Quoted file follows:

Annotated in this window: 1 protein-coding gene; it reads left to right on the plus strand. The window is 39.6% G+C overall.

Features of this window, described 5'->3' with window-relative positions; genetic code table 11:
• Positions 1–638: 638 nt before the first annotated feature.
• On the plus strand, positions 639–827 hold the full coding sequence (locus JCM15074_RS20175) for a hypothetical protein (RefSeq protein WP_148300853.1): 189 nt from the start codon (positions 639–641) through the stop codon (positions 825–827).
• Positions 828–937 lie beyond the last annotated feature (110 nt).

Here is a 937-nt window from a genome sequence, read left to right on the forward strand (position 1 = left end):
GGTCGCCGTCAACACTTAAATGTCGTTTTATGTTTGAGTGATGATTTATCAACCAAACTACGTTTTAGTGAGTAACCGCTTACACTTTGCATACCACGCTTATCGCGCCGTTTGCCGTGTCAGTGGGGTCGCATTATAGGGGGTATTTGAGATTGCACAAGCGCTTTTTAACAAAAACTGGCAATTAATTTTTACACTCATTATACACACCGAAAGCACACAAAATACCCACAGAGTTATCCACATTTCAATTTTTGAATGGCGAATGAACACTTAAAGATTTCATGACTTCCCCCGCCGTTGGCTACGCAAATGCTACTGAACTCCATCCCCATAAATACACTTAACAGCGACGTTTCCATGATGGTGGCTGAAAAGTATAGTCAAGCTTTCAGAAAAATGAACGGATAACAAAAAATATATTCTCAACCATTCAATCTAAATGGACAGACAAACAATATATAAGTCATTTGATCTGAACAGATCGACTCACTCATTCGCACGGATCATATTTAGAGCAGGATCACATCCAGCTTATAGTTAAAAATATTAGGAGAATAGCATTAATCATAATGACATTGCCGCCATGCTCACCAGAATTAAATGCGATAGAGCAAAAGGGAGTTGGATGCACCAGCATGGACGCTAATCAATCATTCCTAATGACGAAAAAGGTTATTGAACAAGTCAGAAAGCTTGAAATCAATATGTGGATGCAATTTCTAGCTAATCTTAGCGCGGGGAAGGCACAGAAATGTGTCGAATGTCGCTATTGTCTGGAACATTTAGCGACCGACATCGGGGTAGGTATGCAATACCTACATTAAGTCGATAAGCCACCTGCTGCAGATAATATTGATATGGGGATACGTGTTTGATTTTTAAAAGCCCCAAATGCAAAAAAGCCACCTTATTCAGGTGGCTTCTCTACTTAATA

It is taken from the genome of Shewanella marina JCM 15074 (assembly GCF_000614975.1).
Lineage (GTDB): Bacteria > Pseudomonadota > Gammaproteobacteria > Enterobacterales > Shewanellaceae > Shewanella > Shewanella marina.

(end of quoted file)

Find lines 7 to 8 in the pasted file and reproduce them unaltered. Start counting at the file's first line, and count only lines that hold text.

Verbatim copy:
GGTCGCCGTCAACACTTAAATGTCGTTTTATGTTTGAGTGATGATTTATCAACCAAACTACGTTTTAGTGAGTAACCGCTTACACTTTGCATACCACGCTTATCGCGCCGTTTGCCGTGTCAGTGGGGTCGCATTATAGGGGGTATTTGAGATTGCACAAGCGCTTTTTAACAAAAACTGGCAATTAATTTTTACACTCATTATACACACCGAAAGCACACAAAATACCCACAGAGTTATCCACATTTCAATTTTTGAATGGCGAATGAACACTTAAAGATTTCATGACTTCCCCCGCCGTTGGCTACGCAAATGCTACTGAACTCCATCCCCATAAATACACTTAACAGCGACGTTTCCATGATGGTGGCTGAAAAGTATAGTCAAGCTTTCAGAAAAATGAACGGATAACAAAAAATATATTCTCAACCATTCAATCTAAATGGACAGACAAACAATATATAAGTCATTTGATCTGAACAGATCGACTCACTCATTCGCACGGATCATATTTAGAGCAGGATCACATCCAGCTTATAGTTAAAAATATTAGGAGAATAGCATTAATCATAATGACATTGCCGCCATGCTCACCAGAATTAAATGCGATAGAGCAAAAGGGAGTTGGATGCACCAGCATGGACGCTAATCAATCATTCCTAATGACGAAAAAGGTTATTGAACAAGTCAGAAAGCTTGAAATCAATATGTGGATGCAATTTCTAGCTAATCTTAGCGCGGGGAAGGCACAGAAATGTGTCGAATGTCGCTATTGTCTGGAACATTTAGCGACCGACATCGGGGTAGGTATGCAATACCTACATTAAGTCGATAAGCCACCTGCTGCAGATAATATTGATATGGGGATACGTGTTTGATTTTTAAAAGCCCCAAATGCAAAAAAGCCACCTTATTCAGGTGGCTTCTCTACTTAATA

It is taken from the genome of Shewanella marina JCM 15074 (assembly GCF_000614975.1).